Lonar Lake and It’s Ancient Origins

10 Jan 2021

OSR blog post

Researchers have long studied the origins of Lonar Lake. For decades they believed it was the ancient remains of a volcano. However, new research has led them to believe it formed from something else entirely. Read on to learn more about this unique lake.

Lonar Lake was discovered in 1823 by a British officer named C.J.E. Alexander. It sits inside the Deccan Plateau—a massive plain of volcanic basalt rock leftover from eruptions some 65 million years ago. It is the third-largest natural salt-water lake in the world and the only crater in basalt. The location in a basalt field suggested to some geologists that it was a volcanic crater.

Meteor or Something Else?

Lonar Crater is approximately 150 meters (500 feet) deep, with an average diameter of almost 1,830 meters (6,000 feet). The crater rim rises roughly 20 meters (65 feet) above the surrounding land surface. The oval-shaped crater, which has a circumference of about five miles at the top, is saline and alkaline. Perennial streams and springs feed into the lake. It’s home to a variety of algae and plankton species that thrive in its unusual ecosystem and give the water its vibrant color.

Due to the amount of basalt, no one questioned the lake’s origins past it coming from an ancient volcano. Over the years, scientists studied the lake. Through their research, they found that it was not the remains of an ancient volcano. Instead, they found that it was an impact crater. They based their findings of an impact crater on several lines of evidence.  The most compelling evidence was the presence of maskelynite. In addition, its physical features show that a meteorite impact came from the east, at an angle of 35 to 40 degrees.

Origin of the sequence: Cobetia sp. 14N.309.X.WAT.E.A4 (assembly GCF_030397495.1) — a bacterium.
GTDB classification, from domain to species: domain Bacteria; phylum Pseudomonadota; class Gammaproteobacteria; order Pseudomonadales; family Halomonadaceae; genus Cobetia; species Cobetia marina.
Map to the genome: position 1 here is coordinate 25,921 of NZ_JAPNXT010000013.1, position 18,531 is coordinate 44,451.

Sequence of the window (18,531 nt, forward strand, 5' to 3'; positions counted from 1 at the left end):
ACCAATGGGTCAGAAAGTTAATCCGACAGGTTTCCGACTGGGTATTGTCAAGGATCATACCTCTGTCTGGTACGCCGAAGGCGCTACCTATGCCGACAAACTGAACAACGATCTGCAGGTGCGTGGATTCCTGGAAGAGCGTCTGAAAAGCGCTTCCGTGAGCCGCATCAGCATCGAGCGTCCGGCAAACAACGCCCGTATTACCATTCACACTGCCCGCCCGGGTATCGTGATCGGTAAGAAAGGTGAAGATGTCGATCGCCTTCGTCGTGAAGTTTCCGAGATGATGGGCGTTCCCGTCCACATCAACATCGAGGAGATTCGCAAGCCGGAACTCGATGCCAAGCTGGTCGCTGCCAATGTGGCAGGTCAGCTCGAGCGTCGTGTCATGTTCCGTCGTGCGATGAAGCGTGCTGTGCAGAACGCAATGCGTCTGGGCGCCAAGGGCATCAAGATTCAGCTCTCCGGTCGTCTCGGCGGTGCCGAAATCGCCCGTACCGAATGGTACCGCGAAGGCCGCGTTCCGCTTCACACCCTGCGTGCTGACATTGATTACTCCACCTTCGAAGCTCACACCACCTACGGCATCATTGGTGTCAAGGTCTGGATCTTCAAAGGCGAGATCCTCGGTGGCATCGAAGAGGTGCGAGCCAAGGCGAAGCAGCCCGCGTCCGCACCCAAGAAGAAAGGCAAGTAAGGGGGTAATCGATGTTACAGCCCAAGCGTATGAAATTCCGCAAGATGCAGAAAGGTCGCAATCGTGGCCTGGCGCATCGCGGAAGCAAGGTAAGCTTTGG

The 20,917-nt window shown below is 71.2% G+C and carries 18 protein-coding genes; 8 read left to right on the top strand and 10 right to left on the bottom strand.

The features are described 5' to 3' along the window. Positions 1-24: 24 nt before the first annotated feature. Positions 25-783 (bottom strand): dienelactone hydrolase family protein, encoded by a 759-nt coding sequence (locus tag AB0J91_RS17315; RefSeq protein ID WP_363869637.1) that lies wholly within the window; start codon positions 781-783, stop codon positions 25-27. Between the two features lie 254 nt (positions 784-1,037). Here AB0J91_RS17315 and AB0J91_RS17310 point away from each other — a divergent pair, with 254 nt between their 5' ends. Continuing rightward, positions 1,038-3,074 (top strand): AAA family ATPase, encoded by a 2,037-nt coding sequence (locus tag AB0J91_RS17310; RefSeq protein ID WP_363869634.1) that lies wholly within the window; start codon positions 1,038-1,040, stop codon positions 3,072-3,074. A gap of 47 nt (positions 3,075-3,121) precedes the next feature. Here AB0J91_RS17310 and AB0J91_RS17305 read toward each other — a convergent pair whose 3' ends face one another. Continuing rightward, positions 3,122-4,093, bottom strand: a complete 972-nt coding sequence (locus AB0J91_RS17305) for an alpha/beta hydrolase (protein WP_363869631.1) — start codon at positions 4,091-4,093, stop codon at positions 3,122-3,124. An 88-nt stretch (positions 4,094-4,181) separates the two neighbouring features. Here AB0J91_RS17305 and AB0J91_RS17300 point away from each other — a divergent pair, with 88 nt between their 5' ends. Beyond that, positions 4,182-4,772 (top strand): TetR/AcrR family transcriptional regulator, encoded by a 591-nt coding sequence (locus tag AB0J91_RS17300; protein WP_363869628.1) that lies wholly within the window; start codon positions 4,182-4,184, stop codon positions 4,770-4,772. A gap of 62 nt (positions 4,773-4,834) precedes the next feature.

Maskelynite is a type of naturally occurring glass that is only formed by extremely high-velocity impacts. A Science article published in 1973 pointed out this material’s presence. It suggested that the crater’s volcanic basalt situation made a good comparison for impact craters on the Moon’s surface.

Lonar Lake

Credit: Ken Agrawal

Further Evidence

New research in 2019 suggests that they can further confirm the origins of the crater. Scientists also found chondrite; a primitive meteorite made up of tiny spheres called chondrules.  However, a debate began as to the type of chondrite that caused the impact.

Researchers suggest that the chondrite that formed Lonar Lake was part of the CM chondrite group. In the chondrite classification scheme, the C means carbon-bearing. These chondrites bring organic material to Earth when they impact it. Furthermore, researchers believe that chondrites form in the outer solar system and represent some of the most primitive material scientists have studied.

Lonar Lake Folklore

There are many temples on the edge of the crater. Most were built around the 12th century in the Hemadpanti style of the Yadava period. Lonar Lake is an important site in Hindu mythology. According to these stories, Lonar Lake became the spot where an incarnation of Vishnu overpowered the demon-giant Lonasur. This demon used to harass and trouble the local people. As a result, Lord Vishnu descended to earth to vanquish him. Vishnu overpowered Lonasur by pushing him back into the underworld with a tremendous force. The lake is considered the giant’s blood, a nearby hill is the discarded lid, and the crater is the remains of the cave.

In addition to temples, animals and vegetation surround the lake making it a tourist attraction. Researchers continue to study the water and the composition of the lake.